• Promote harm reduction strategies for families and friends

In addition, the following issues will be highlighted:

  • The important role of FDS and FSDP volunteers in providing family support in the US, Australia, and the world
  • Reducing fatal and non­fatal overdoses from drugs including pharmaceuticals
  • Promoting the widespread availability of naloxone
  • Promote greater inclusion of family members in the decision making process for families experiencing problematic drug use
  • Promoting greater support and resources for treatment services for those who want it and need it

HERE’S WHAT YOU CAN DO FOR YOUR EVENT:

  • Be an ambassador for change in your neighborhood by raising awareness within your community
  • Request to meet with your local schools, doctors, political representatives, law enforcement and clergy and we will provide you with a tool kit and promotional materials to support you in your advocacy. Talking points for communicating with the public are here.
  • Invite friends, family or coworkers to share an informal gathering over food or coffee to share discussion and voice the issues.
  • Call your local state and federal legislators. To locate your US representative click here. Talking points for communicating with the legislators are here.
  • Host a harm reduction workshop
  • Invite stakeholders to participate in a naloxone training
  • Promote IFDSD on social media: #SupportTheFamilyImproveTheOutcome

All participants will receive a personal event page that will showcase your organization and identify you as a supporter of this important event.

We welcome your ideas so please feel to be as creative as you like. For more information of to forward your ideas please contact Barry Lessin barry@fsdp.org or Carol Katz Beyer carol@fsdp.org

Your tax-deductible gift will directly help fund our community-based events and reach more people to reduce stigma and discrimination for impacted families, promote better access to treatment and drug support services and encourage wider distribution of naloxone that will reduce fatal and non fatal drug overdoses.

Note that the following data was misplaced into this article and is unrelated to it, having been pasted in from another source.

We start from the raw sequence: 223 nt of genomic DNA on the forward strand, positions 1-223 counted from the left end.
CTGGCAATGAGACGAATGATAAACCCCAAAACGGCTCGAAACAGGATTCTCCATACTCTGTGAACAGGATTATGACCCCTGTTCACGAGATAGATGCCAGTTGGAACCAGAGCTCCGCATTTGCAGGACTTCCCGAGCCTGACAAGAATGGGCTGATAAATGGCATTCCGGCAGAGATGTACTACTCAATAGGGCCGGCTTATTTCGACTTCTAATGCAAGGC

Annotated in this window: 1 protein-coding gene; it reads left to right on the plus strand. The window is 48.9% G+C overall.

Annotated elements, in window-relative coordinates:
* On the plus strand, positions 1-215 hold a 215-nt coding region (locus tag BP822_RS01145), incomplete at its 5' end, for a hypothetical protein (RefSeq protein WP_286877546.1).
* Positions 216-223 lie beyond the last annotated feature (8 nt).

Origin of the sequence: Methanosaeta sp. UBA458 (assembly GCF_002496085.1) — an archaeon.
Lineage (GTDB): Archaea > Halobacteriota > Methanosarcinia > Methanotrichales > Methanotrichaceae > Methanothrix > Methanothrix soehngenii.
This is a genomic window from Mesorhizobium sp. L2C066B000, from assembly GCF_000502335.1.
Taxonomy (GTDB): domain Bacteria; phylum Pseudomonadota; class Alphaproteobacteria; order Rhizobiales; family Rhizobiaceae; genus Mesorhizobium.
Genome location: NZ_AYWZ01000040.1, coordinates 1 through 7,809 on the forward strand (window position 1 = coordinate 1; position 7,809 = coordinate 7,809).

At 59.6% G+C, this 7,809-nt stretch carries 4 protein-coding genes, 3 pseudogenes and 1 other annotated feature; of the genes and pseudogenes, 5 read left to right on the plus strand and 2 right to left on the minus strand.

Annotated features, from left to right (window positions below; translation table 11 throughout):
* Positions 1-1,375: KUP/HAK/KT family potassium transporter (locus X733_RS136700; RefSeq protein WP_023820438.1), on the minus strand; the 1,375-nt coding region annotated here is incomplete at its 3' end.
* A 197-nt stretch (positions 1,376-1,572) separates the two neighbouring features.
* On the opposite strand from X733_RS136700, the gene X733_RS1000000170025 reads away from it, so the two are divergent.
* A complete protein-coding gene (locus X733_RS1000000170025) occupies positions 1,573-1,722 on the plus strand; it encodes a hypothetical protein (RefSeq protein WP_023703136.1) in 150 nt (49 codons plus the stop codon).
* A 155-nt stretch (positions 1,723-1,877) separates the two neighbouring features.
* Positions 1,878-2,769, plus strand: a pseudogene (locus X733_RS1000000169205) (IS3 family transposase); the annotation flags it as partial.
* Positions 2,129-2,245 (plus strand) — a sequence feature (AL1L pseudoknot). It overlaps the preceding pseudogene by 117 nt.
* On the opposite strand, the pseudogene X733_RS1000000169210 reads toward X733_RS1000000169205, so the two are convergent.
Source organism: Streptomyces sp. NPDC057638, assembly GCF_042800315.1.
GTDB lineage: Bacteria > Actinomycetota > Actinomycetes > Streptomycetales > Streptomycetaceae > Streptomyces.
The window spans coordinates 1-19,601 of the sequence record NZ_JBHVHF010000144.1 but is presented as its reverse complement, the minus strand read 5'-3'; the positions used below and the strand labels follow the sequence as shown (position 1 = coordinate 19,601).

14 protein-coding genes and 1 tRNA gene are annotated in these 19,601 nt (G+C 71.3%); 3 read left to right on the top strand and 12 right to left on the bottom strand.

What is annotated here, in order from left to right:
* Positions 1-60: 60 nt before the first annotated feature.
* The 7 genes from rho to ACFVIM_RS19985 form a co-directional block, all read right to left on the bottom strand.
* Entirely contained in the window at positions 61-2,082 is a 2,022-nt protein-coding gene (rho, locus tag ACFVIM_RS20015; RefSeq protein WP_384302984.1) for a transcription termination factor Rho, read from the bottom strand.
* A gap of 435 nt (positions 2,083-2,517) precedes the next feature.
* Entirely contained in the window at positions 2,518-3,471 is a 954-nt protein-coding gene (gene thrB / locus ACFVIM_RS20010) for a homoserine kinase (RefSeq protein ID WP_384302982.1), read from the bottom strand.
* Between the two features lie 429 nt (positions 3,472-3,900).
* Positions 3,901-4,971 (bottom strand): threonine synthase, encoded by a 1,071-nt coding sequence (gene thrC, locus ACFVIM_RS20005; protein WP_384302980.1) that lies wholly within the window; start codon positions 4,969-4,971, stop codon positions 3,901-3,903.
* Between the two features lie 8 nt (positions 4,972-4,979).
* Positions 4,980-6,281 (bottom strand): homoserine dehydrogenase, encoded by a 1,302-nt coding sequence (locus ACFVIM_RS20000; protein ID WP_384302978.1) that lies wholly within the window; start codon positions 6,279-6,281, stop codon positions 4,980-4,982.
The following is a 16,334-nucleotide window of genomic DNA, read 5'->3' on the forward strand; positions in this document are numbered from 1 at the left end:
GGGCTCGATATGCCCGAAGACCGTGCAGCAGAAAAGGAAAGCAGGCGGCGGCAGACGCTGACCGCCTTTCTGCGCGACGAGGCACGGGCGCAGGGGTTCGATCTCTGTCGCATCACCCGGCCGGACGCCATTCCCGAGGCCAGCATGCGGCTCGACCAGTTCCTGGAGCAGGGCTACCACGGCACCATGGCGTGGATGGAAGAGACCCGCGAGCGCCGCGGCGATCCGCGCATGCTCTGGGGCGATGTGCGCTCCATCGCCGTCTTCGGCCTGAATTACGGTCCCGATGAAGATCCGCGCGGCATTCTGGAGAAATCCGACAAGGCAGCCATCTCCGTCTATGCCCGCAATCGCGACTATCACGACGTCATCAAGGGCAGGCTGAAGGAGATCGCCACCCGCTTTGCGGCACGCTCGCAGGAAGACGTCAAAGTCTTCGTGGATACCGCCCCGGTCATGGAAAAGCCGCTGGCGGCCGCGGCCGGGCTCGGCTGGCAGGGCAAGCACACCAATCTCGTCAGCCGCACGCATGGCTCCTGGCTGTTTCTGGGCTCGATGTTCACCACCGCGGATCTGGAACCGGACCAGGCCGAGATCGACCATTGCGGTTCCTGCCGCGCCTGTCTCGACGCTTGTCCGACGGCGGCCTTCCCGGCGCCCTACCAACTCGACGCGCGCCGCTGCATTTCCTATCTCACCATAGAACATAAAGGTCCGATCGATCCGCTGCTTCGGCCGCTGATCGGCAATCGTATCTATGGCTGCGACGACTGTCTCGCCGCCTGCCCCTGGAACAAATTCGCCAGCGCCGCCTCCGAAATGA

We need your help to make sure that the voices of families continue to be heard. We invite you to stand with FSDP in our battle to empower families, restore health, and save lives.HandDonate

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 Your tax-deductible gift no matter how big or small will help us to forge ahead and change the way our policies and society interact with our families.

FSDP Testifies at the New York State Assembly Committee on Alcoholism And Drug Abuse

Thanks to our friends at VOCAL-NYFSDP was honored to be asked by New York State Assemblyperson Linda B. Rosenthal’s office to submit testimony to the NY State Assembly Standing Committee On Alcoholism And Drug Abuse on the adequacy of funding for prevention, treatment, and recovery services in New York State.
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Carol Katz Beyer and I had an opportunity to represent the voice of the family to share the family perspective acknowledging that on how to use funds to better ensure that life-saving harm reduction strategies and tools will get into the hands of families before problems develop and therefore be able to prevent many overdoses: